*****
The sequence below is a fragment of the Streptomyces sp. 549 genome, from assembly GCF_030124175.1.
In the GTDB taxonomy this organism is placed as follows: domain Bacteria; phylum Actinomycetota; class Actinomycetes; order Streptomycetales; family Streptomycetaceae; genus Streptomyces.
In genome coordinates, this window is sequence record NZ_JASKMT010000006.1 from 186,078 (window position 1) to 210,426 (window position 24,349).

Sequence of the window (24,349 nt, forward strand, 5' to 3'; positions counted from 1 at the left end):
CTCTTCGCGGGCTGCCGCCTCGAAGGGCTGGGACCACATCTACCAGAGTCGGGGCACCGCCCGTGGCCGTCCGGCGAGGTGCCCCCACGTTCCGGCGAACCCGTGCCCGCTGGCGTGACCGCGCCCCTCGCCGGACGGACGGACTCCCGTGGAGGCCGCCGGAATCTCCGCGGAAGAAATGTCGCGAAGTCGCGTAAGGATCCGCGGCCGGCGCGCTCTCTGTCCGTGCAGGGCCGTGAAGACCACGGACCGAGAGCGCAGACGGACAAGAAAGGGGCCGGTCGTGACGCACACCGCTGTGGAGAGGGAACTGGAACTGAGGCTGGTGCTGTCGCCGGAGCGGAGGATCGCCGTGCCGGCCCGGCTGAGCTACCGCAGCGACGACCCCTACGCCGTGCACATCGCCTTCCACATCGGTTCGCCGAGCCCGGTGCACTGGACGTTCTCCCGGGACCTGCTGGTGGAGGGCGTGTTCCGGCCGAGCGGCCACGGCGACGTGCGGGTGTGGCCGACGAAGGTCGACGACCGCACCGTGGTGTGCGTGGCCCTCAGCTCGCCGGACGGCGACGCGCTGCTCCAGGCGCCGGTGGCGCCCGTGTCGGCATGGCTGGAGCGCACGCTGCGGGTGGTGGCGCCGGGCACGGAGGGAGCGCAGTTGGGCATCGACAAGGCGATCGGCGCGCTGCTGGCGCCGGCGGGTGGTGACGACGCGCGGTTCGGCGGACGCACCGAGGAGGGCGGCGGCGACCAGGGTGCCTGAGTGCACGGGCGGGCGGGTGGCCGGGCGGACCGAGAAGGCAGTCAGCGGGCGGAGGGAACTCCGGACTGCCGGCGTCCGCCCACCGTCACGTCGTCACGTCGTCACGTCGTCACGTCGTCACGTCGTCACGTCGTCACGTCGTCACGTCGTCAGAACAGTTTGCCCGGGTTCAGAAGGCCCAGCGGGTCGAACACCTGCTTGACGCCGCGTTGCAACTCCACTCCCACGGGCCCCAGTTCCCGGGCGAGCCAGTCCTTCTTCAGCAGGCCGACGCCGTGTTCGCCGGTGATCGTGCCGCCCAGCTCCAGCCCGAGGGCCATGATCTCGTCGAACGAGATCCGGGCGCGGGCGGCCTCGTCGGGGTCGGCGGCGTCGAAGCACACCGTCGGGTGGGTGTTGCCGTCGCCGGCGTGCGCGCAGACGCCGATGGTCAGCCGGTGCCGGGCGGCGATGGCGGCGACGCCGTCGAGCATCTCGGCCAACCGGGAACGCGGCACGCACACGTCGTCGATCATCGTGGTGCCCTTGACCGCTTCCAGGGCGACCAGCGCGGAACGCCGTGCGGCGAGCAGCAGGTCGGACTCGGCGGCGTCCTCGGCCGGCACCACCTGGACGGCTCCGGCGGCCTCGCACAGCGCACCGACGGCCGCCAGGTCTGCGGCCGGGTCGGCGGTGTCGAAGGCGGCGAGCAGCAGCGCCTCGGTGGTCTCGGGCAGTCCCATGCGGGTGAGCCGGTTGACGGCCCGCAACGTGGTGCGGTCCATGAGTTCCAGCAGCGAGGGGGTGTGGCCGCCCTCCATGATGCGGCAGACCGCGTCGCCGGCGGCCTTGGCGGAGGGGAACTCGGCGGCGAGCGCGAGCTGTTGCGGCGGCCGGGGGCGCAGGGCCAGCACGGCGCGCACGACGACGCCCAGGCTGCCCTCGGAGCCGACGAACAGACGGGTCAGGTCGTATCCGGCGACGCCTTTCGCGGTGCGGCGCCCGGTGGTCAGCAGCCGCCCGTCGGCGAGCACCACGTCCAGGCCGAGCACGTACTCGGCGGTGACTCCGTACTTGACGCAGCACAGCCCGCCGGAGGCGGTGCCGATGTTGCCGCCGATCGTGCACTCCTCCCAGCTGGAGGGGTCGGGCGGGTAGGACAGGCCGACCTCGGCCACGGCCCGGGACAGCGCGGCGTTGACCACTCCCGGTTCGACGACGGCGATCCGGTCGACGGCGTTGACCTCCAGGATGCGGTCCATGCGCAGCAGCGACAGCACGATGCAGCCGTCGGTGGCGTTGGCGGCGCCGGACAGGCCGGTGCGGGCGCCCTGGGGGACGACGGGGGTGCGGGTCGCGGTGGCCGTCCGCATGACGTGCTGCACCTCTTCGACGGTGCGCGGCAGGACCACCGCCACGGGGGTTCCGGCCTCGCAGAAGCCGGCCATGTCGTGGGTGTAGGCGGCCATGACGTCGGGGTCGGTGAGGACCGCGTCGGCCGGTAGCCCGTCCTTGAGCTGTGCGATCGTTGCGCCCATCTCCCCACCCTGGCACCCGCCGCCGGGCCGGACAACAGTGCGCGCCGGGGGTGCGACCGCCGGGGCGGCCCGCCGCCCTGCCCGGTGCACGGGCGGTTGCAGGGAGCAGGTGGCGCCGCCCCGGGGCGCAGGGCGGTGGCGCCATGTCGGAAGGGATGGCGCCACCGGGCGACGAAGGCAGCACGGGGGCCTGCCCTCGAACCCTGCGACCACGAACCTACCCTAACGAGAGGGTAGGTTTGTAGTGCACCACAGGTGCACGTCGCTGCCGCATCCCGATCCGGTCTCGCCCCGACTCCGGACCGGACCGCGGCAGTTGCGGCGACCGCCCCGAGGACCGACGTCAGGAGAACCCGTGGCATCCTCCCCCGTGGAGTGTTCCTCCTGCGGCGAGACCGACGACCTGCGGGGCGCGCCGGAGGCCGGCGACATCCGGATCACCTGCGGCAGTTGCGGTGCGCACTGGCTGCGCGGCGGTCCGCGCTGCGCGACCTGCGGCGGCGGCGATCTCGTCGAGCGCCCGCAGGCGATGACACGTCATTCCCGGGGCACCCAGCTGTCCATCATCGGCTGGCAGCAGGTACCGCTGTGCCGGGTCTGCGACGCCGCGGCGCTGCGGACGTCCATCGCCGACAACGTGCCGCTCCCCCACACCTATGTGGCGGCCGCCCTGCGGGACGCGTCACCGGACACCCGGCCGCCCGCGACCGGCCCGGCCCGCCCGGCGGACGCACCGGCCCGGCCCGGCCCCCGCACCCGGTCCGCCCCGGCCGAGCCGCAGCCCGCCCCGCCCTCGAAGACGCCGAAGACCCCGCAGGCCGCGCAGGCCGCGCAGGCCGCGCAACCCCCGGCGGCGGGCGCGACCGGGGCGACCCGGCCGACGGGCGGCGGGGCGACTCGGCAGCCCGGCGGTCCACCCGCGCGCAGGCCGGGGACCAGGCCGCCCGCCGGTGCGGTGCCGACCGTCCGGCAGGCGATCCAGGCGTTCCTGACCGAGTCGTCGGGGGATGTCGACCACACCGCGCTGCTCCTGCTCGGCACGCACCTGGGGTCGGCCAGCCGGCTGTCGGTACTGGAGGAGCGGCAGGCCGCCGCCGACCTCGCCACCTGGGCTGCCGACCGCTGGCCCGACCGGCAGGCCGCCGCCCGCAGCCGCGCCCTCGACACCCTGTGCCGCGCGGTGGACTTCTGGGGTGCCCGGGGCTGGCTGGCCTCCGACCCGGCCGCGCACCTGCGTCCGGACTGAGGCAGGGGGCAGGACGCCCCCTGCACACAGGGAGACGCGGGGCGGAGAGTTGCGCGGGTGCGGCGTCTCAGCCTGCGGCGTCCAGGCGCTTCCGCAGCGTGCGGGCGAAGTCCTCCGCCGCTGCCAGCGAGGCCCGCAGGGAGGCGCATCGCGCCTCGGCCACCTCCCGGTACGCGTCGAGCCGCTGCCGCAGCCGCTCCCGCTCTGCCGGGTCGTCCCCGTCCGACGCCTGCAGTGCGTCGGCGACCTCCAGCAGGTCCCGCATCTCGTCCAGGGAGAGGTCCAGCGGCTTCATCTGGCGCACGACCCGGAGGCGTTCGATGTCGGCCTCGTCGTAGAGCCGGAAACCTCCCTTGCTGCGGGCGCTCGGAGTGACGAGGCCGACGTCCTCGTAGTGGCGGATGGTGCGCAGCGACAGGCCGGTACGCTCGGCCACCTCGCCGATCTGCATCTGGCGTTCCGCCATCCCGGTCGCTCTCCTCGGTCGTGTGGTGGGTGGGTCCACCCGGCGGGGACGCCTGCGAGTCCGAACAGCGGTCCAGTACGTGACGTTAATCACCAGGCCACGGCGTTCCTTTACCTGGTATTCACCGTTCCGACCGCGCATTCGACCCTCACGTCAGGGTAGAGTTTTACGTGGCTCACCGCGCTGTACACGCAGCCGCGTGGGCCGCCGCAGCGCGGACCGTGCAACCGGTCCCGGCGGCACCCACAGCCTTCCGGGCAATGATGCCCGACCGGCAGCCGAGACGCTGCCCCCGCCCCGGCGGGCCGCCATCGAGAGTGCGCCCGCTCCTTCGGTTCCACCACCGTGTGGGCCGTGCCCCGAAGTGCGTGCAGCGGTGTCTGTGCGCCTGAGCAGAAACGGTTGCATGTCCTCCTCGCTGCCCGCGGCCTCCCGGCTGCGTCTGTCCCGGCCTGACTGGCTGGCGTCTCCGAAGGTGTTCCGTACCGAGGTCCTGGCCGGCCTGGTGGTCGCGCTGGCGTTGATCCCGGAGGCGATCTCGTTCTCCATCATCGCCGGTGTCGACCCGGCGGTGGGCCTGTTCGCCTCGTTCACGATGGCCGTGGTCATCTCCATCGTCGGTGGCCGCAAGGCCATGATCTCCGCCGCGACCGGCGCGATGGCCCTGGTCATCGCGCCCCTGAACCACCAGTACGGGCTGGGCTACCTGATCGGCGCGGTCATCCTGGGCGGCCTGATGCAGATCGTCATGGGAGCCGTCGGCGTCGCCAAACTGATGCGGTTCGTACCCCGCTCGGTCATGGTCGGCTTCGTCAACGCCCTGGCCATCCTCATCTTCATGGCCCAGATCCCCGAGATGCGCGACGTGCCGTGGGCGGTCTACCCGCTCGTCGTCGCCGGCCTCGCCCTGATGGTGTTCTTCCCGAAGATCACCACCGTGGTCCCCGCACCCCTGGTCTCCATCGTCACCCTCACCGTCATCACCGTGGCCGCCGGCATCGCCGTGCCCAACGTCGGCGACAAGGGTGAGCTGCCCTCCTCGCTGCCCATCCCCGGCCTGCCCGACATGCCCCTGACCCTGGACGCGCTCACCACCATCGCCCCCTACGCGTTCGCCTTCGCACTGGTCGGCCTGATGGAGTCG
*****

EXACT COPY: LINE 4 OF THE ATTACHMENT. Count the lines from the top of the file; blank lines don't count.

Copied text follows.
Sequence of the window (24,349 nt, forward strand, 5' to 3'; positions counted from 1 at the left end):